Dublin PR firm paid €1m dividend to shareholders
BRITAIN’S accounting watchdog is investigating Grant Thornton UK’s audit of cafe chain owner Patisserie’s financial statements for 2015-2017, the latest evidence of increased scrutiny of that country’s leading auditors.
The Financial Reporting Council said yesterday it was also investigating the MURRAY CONSULTANTS – whose public relations clients include the Referendum Commission, Digicel, Ardagh Group and Tesco Ireland – has reported a 22pc rise in operating profits to €1.4m for the year ended December 31, 2017.
Profit before tax was €1.23m, and group turnover increased 6pc – to just over €5.5m in the year.
Managing director Pat Walsh said the business had benefited from investment over previous years in new areas including digital and creative services and a rise in clients’ brand and sponsorship spending.
“Our new business pipeline was strong with notable wins across retail, motor, property and asset management. We anticipate further meaningful growth in 2018 based on a strong performance year to date,” he said.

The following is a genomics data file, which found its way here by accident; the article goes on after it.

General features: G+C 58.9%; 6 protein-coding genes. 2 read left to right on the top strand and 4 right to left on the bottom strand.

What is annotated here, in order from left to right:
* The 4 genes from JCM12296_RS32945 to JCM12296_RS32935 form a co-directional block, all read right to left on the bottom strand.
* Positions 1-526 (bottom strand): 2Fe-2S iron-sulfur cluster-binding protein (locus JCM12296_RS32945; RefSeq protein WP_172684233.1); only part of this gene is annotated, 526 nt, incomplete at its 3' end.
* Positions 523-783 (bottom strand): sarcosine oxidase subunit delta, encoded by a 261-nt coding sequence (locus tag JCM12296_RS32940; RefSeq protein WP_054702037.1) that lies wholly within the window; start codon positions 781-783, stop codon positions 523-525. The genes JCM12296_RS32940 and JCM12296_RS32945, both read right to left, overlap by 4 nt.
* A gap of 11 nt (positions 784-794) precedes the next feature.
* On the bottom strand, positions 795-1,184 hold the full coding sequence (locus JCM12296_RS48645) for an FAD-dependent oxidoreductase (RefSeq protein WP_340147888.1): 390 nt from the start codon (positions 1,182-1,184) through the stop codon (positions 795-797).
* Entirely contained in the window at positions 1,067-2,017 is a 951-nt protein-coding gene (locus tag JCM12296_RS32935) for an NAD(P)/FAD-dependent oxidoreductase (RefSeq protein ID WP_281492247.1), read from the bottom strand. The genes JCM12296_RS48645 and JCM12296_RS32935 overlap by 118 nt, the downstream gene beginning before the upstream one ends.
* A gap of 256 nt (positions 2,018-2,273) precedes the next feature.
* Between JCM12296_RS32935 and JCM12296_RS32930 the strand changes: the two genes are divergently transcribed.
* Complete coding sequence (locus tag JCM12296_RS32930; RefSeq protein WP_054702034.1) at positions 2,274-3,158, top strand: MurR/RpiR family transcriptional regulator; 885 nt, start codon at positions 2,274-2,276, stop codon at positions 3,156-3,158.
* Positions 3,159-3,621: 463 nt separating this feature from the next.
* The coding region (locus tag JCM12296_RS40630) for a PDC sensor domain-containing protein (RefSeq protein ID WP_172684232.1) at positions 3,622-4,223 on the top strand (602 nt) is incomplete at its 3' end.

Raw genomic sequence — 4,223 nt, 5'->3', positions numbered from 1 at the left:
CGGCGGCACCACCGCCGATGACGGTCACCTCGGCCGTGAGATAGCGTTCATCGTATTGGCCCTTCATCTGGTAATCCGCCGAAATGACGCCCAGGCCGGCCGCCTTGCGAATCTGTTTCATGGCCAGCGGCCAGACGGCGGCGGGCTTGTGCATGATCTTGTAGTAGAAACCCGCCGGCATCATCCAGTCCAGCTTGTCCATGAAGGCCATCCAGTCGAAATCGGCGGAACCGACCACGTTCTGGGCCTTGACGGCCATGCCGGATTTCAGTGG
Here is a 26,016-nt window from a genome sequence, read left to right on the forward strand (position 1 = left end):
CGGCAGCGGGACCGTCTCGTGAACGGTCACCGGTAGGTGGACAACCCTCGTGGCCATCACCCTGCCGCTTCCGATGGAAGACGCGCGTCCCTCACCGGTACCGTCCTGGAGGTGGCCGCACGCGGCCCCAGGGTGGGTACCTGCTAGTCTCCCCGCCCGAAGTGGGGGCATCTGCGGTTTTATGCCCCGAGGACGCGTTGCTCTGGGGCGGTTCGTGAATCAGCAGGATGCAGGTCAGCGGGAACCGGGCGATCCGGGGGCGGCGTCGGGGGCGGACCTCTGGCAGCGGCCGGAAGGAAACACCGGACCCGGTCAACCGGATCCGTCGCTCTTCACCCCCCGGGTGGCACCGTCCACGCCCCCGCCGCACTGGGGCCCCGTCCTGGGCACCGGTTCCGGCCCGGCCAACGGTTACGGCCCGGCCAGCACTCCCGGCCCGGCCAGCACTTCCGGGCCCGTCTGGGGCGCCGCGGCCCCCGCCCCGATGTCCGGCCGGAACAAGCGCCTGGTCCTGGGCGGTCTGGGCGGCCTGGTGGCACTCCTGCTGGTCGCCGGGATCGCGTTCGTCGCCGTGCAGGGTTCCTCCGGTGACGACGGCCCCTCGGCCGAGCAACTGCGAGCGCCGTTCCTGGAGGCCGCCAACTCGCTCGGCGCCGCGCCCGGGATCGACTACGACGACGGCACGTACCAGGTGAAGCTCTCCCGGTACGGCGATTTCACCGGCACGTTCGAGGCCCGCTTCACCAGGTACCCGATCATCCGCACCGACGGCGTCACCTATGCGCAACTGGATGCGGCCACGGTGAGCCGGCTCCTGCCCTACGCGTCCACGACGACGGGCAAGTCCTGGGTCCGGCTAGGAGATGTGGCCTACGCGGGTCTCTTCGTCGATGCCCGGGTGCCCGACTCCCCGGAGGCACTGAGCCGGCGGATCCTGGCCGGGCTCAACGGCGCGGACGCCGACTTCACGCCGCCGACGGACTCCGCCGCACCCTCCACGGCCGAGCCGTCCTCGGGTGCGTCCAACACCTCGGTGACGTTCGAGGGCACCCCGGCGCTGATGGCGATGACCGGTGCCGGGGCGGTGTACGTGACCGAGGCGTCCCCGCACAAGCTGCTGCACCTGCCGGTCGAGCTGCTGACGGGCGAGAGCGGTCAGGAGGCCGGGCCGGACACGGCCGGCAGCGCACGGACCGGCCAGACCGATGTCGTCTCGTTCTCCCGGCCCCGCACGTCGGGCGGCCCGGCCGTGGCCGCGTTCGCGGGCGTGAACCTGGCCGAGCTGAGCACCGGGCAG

The company paid a dividend of €989,000 after the 2017 year-end and is debt free, having paid down a €400,000 loan back in 2016. The business employs 32 staff, rising to 37 including “ongoing consultants”, Murray said. Salary costs rose in “mid-single digits” to around €2.6m.
Murray provides strategic communications services to a blue chip client base of national and international clients – including advising on stock market deals, mergers and acquisitions and restructurings.
Its consumer division, Murray Brand, is active in food and retail, tech and finance, lifestyle and beauty and motor and property.
Murray Creative, a digital and creative division is a relatively new part of the business.
Patisserie Valerie auditor Grant Thornton probed
preparation and approval of Patisserie’s financial statements and other financial information by the company’s former Chief Financial Officer Christopher Marsh. Patisserie has been rocked by an accounting scandal in recent weeks.Reuters